Paris has a way of drawing one's gaze to the past.
As we marched southeast yesterday from Place de la République, crowds singing and banners flying, we asserted proud and ancient sentiments against a tragedy that had blown us all back.
On most days, these words and symbols -- liberté, solidarité, la Bastille -- are a backdrop to busy Parisian lives, the familiar ticking of a quaint old clock. Yesterday again, they were battle cries.
The terrain of this battle has shifted through centuries but its terms are the same: civilization against barbarity, an open society against oppression, intolerance, and murder. And lest we confuse civilized values with civilized countries (no such country exists), or dangerous ideas with dangerous religions (no such religion exists), it is worth us examining these ancient sentiments more closely, so as to own them more completely.
His writings were so provocative that he dared not sign his name. Even the one we know him by -- Voltaire -- was an author's sleight-of-hand, a protective device for a radical mind in reactionary circles. For the Age of Enlightenment was not, for the most part, an enlightened age: in 18th-century France, books were burned, brutal doctrines enforced, and absolute monarchs held sway.
But François-Marie Arouet had ideas worthy to name an age. Author of seven major histories, 60 plays, and 20,000 letters; friend to Benjamin Franklin, Isaac Newton, Casanova and Frederick the Great; courtier, iconoclast, exile and prisoner of the Bastille, Voltaire's superabundant career could be distilled in a single phrase: tolerate others, and think for yourself.
As my friend Bruno and I walked in company with "Je Suis Charlie" banners and balloons, as ripples of solemn silence and defiant chants moved through that human sea, I thought of the man whose pen name graced the boulevard where "Charb" and "Cabu" now graced our banners.
In 1764, in his anonymously published Dictionnaire philosophique portatif, Voltaire applied his wit to the hysterical orthodoxies of his time (translation my own):
En général, il est de droit naturel de se servir de sa plume comme de sa langue, à ses périls, risques et fortune. Je connais beaucoup de livres qui ont ennuyé, je n'en connais point qui aient fait de mal réel.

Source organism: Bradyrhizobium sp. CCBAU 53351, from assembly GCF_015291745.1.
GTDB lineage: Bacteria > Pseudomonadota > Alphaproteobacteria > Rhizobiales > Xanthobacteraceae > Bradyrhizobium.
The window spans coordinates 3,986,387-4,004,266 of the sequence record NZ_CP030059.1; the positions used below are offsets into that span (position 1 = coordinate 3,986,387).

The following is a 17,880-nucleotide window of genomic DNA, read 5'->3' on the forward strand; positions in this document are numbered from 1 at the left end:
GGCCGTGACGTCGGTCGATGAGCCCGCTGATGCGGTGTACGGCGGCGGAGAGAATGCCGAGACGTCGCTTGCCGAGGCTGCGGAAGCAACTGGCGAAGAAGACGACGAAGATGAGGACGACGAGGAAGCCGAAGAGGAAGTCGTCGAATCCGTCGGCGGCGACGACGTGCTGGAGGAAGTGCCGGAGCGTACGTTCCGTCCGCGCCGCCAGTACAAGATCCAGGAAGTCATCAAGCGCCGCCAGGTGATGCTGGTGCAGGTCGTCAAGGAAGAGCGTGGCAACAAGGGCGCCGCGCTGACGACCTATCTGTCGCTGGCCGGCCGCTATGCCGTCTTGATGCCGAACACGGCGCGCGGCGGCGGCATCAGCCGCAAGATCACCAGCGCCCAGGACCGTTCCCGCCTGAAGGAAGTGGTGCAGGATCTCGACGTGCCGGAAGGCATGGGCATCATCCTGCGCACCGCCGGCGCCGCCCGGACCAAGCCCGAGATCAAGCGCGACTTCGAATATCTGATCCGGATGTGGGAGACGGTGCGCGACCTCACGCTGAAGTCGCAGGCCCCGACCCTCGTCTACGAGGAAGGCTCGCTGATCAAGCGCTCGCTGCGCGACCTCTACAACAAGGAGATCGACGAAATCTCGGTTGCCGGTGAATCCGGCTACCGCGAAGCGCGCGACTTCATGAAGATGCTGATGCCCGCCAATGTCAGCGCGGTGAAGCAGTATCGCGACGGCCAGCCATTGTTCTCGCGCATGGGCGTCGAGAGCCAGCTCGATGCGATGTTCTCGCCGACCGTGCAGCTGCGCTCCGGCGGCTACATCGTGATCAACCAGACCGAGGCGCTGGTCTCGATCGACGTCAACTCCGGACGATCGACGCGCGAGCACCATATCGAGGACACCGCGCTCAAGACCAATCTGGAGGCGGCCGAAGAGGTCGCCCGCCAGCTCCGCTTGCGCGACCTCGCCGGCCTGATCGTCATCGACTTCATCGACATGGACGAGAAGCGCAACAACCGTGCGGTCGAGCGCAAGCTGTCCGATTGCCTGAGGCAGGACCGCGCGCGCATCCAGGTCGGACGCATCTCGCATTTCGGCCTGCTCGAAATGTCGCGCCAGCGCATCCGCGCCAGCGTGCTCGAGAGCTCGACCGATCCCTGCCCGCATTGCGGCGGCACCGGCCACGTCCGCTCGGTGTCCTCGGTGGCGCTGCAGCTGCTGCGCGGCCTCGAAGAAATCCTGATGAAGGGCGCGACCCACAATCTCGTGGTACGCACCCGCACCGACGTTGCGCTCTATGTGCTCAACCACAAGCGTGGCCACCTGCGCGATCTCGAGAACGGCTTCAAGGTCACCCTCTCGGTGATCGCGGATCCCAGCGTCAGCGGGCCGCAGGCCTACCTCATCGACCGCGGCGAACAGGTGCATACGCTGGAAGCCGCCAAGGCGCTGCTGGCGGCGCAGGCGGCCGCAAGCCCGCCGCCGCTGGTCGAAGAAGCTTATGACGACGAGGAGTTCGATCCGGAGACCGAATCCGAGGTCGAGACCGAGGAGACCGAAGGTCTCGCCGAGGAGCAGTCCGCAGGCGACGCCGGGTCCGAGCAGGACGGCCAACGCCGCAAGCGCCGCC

In general, it is naturally right to use one's pen just as one's tongue, that is, at one's own peril, risk, and fortune. But while I know many books that have bothered, I don't know a single one that has caused any real harm.
Mais paraît-il parmi vous quelque livre nouveau dont les idées choquent un peu les vôtres (supposé que vous ayez des idées), ou dont l'auteur soit d'un parti contraire à votre faction, ou, qui pis est, dont l'auteur ne soit d'aucun parti : alors vous criez au feu ; c'est un bruit, un scandale, un vacarme universel dans votre petit coin de terre...[E]t pourquoi ? Pour cinq ou six pages dont il n'est plus question au bout de trois mois. Un livre vous déplaît-il, réfutez-le ; vous ennuie-t-il, ne le lisez pas.
And so some new book appears among you whose ideas slightly shock your own (supposing you had any ideas), or whose author is of some opposing party, or -- even worse -- has no party at all: then you cry aloud, it's a crime, a scandal, a deafening racket in your little corner of the earth ... But why? For five or six pages that won't matter in three months. If a book displeases you, refute it; if it bothers you, don't read it.
We, in the millions, have denounced last week's fanatical murders, and rightly so. What is much harder -- what I struggle with even as I type these lines -- is how to countenance those voices who, like Charb and Cabu, mock religion and provoke its fanatics in a way you or I might judge neither witty nor wise.
I can't say that Charlie Hebdo's cartoons were entirely to my taste, nor would they perhaps have been to Voltaire's. But the old homme de lettres would have challenged us that in a truly free society, we must police our own judgments as fiercely as we police our borders. That without the liberty to be tasteless and puerile, there is no liberty to be innovative and sublime. That religions -- all religions -- are a free society's natural enemies until they reconcile themselves to tolerance, skepticism, and humor.
That enlightenment, finally, is not an age, or a country, but an ancient and humane idea in constant battle with the darkness outside and inside us. Whether or not we loved their cartoons, we marched because the society that gives space for Charlie Hebdo is one that we want to live in, and that they died for.
And so, as dusk descended on the marchers, Bruno and I found our way on numbed feet to the improvised memorial on Rue Nicolas-Appert. There in the gathering darkness, by a hill of flowers and cartoonists' pencils, we found the old lumière.
Tolerate others, and think for yourself.